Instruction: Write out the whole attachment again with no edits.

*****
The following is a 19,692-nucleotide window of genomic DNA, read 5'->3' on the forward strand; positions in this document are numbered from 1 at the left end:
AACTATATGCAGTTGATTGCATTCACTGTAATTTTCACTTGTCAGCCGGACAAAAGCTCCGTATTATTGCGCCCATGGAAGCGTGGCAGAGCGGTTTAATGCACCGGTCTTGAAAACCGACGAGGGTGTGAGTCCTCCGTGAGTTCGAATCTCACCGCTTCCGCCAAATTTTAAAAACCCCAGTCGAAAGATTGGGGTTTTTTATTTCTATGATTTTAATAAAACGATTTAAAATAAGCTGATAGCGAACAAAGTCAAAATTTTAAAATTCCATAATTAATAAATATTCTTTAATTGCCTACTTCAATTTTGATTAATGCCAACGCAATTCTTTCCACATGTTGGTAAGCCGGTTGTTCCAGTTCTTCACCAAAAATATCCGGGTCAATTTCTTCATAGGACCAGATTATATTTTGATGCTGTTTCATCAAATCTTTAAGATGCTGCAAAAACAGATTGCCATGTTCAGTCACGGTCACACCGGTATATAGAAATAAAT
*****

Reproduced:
The following is a 19,692-nucleotide window of genomic DNA, read 5'->3' on the forward strand; positions in this document are numbered from 1 at the left end:
AACTATATGCAGTTGATTGCATTCACTGTAATTTTCACTTGTCAGCCGGACAAAAGCTCCGTATTATTGCGCCCATGGAAGCGTGGCAGAGCGGTTTAATGCACCGGTCTTGAAAACCGACGAGGGTGTGAGTCCTCCGTGAGTTCGAATCTCACCGCTTCCGCCAAATTTTAAAAACCCCAGTCGAAAGATTGGGGTTTTTTATTTCTATGATTTTAATAAAACGATTTAAAATAAGCTGATAGCGAACAAAGTCAAAATTTTAAAATTCCATAATTAATAAATATTCTTTAATTGCCTACTTCAATTTTGATTAATGCCAACGCAATTCTTTCCACATGTTGGTAAGCCGGTTGTTCCAGTTCTTCACCAAAAATATCCGGGTCAATTTCTTCATAGGACCAGATTATATTTTGATGCTGTTTCATCAAATCTTTAAGATGCTGCAAAAACAGATTGCCATGTTCAGTCACGGTCACACCGGTATATAGAAATAAAT